What could he do? Nothing. So Reb Shlomoi immediately called the stewardess to apprise her of the dour situation and confirm her worst fears that his attempt at mitigation had met with utter failure. As he dialed, Reb Shlomo regretted being the bearer of such bad tidings and worried over shattering the dream of the poor girl’s last hopeful expectation. Gratefully Reb Shlomo got the girl’s father on the line instead. So he told him about what had just transpired. Much to Reb Shlomo’s chagrin her father became just as upset at him as the boy’s father had been and gave Reb Shlomo another earful.

Reb Shlomo listened in pained silence as he was being excoriated for meddling in affairs that were none of his business. Afterward he tried to defend his actions, saying: ‘It says in the holy Torah that G-d occupies Himself a third of every day in matchmaking. I was only trying to help Him out a little bit. It is very clear to me that your daughter and this boy are truly in love with each other and it saddens me to see that they are being prevented from marrying.

RebShlomo’s genuine concern deeply touched the father and he replied: “I’m going to reveal to you a secret that I have never revealed to anyone else in my entire life. Up until this very moment I was certain that I was going to take this secret of mine with me to the grave. But I’ll tell you this because I see you really cared for my daughter and sincerely tried to help her out. My wife and I are Catholics in name only. We are both really Jewish.  Indeed, we are Holocaust survivors. We hate Judaism because of what G-d did to the Jews. We pretend we are Catholic even though we were never actually, officially, converted and we have raised our children to be good Catholics. Even our children do not know the real truth about us.'”

“If so,’ exclaimed Reb Shlomo excitedly, “your daughter is really Jewish from birth and she CAN get married to the boy without any objection from his parents! The father of the groom wants a Jewish girl from birth for his son and your daughter fits the bill! Wonderful news! Thank you! I’m going to call them back right away and tell them the truth of your daughter’s true identity!”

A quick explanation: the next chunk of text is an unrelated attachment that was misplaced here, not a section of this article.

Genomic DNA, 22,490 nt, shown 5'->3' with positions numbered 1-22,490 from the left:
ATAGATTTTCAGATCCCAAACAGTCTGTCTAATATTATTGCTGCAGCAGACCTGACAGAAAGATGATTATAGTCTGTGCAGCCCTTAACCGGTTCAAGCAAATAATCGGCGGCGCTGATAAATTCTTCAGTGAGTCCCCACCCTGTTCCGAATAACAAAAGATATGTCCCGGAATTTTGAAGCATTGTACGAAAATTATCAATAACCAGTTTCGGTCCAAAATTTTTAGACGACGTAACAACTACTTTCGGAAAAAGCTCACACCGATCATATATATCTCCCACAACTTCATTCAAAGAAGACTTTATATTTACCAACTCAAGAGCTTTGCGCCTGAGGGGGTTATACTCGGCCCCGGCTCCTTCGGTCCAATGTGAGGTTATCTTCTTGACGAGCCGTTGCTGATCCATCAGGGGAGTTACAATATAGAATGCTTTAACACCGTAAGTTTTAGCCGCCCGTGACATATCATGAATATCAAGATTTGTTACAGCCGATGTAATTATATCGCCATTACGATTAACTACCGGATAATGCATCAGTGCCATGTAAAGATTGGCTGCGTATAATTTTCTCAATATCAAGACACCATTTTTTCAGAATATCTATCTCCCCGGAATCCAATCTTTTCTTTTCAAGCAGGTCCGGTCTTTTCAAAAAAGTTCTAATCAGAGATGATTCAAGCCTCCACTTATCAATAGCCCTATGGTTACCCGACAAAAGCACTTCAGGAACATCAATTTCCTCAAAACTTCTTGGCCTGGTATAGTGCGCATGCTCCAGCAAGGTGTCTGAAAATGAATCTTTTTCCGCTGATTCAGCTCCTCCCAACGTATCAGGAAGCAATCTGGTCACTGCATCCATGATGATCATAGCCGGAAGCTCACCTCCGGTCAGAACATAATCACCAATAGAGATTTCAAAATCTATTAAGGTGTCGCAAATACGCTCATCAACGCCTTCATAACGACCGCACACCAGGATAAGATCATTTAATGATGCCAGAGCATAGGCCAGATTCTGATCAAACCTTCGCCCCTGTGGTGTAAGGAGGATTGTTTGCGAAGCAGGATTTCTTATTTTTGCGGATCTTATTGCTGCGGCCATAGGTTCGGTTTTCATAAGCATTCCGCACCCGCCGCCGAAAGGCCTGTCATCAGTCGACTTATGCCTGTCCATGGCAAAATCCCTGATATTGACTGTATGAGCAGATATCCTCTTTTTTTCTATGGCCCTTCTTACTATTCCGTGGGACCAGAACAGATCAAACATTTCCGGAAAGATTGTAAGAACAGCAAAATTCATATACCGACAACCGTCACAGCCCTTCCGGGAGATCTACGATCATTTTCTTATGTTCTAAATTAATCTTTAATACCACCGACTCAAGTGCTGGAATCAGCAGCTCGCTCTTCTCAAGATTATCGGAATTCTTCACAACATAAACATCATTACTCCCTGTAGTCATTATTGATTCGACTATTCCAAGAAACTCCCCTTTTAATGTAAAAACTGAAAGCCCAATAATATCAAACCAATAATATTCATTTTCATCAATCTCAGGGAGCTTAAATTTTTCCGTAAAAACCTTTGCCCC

The girl’s father agreed and gave his blessing and further consented to bring his wife and daughter along to Reb Shlomo’s hotel room later that evening to meet the boy and his parents. Hours passed and the moment of the auspicious meeting had arrived, one father with his family arriving a short while before the other. when the second one entered the room he heard  a loud exclamation, “YANKELE!”. Startled the other father looked up and he too shouted out in greeting, “HERSHELE!”, as they fell into each other’s arms. A few moments later when they both regained their composure from their emotional embrace, they stood apart and began to explain to their shocked wives and children.

One father began: “Before the war we were study partners  in yeshiva (Talmucial college ). Each of us was certain that the other had perished in the the Holocaust during those terribly bitter years.”

The other one then added: “Do you remember how we used to dream about the future while were in the yeshiva? We told one another that when we grew up and got married that we would endeavor to marry our children off to each other so as to become one family. Well, we forgot our vow to each other, but G-d did not forget.”